Griping about religion First of all, I don’t have a lot to gripe about when it comes to the Church or its leaders. This isn’t a holier-than-thou attitude, I’m sure that if I looked hard enough I’d find plenty with an organization as large and with as many moving pieces as the Church, just that with all the demands for my big family I’m saving my gripe energy for the elite charter school that wantonly discriminates against homeschool applicants (ahem). Plus on a local level my bishopric probably puts in 20+ hours of uncompensated work every week, largely to help my children’s religious formation, so I have no desire to look the gift horse in the mouth.  Still, of course, sometimes things come up. I don’t really work for the Church in any significant capacity and I’m engaged with it of my own free will and choice; If they want me to drive out an hour to undergo a multi-hour training that would completely wipe out my precious and rare weekend time with my family, I just tell them no. If Elder so-and-so only seems capable of speaking in cliches, platitudes, and quotes from his superiors I’ll internally roll my eyes and maybe mention something to my wife but will move on; the little gripes are more of an intellectual exercise than anything at this point, and they don’t really affect me personally if I don’t let them.  Still, kids pay…

The Demographic and Financial Future of the Community of Christ

A fun personal anecdote. When I was doing my postdoc at Baylor I was made aware that there was a dataset at the Kirtland Visitor’s Center that had information on early converts that would be useful. After back-and-forthing it with the missionaries there it became clear that it would be much more feasible for me to just go there in person and download the materials myself, so I scraped together some funding and flew out. During my time there I had the opportunity to stay as a guest of Karl Anderson, who is a local Kirtland legend, essentially the Church’s man in Kirtland for decades. He had one of those homes that feels like a temple and makes you want to be a seminary teacher with 20 kids. He graciously drove me around to the different sites, and somehow we started talking about Wallace B. Smith, the last Smith prophet of the Community of Christ who effected its change to a more Mainline Protestant model, and who Brother Anderson personally knew.  As a fellow Brighamite, I was expecting at least a nod to the problems and complications that arose from them de-emphasizing the Book of Mormon and other restorationist claims, but I got none of that. Instead, it was clear that his main emotion was love for the man as a friend, and empathy and sadness of him being in a situation that he clearly did not want to be…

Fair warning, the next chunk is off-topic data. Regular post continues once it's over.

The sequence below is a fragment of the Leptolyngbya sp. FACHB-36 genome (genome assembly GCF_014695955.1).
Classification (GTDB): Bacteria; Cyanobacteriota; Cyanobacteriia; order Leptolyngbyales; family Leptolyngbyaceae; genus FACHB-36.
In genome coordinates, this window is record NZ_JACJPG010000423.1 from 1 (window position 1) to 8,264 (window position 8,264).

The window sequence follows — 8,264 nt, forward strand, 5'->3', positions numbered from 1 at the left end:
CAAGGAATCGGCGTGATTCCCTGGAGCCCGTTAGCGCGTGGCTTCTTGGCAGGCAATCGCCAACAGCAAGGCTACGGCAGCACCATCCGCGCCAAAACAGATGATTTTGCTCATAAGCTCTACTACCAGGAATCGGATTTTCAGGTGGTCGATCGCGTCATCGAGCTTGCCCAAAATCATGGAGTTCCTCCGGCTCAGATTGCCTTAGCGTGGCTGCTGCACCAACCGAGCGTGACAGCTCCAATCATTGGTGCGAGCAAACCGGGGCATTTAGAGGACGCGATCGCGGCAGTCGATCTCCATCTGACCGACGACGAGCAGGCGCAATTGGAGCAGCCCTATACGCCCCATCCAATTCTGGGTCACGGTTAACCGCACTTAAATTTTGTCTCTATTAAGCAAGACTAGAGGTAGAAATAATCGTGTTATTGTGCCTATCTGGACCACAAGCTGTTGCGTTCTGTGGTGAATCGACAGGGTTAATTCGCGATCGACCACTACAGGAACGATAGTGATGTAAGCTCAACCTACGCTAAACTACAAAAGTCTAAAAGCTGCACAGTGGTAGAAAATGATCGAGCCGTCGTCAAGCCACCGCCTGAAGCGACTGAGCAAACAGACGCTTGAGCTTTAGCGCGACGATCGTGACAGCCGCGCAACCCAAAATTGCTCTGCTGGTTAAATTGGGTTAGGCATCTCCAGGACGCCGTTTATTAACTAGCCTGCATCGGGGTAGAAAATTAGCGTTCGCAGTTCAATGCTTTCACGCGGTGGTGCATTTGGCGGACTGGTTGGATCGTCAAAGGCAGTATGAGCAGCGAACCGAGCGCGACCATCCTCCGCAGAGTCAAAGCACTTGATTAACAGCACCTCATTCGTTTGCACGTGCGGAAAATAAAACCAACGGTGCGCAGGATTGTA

The Church Now Owns the Kirtland Temple

As I’m sure everybody is now aware, the Church now owns the Kirtland temple. A few drive-by-thoughts. I looked at the Community of Christ’s financials and posted about what I saw as the inevitable result of their situation (selling off additional properties, perhaps including the Kirtland temple) back in September of 2021, and that was shortly followed by a Salt Lake Tribune piece on the issue. Unbeknownst to either of us, apparently negotiations had started several months earlier in June of 2021.     I questioned whether they were going to rededicate it as a functioning temple or dedicate it as a historical site, seeing it as a sticky issue. It appears they have chosen the latter, which I think is a smart move. The fact is that the temple ceremony was not completely revealed at that point, and architecturally it was not designed as a functioning Nauvoo-era temple. In order to make it one, it would require gutting a lot of historically significant elements.   Besides the basic revisions, keeping it as a historical site and not a temple will help assure that the 19th century workmanship won’t be gutted later down the line (cough, Logan and Salt Lake, cough).   Besides, the Cleveland Temple is nearby, so I doubt there’s a geographic need for a temple in that location.   Anecdotally in the past it seems like the CoC sites were struggling with manpower, and you had to hit them…

My Religious-Themed Required Reading List, Part III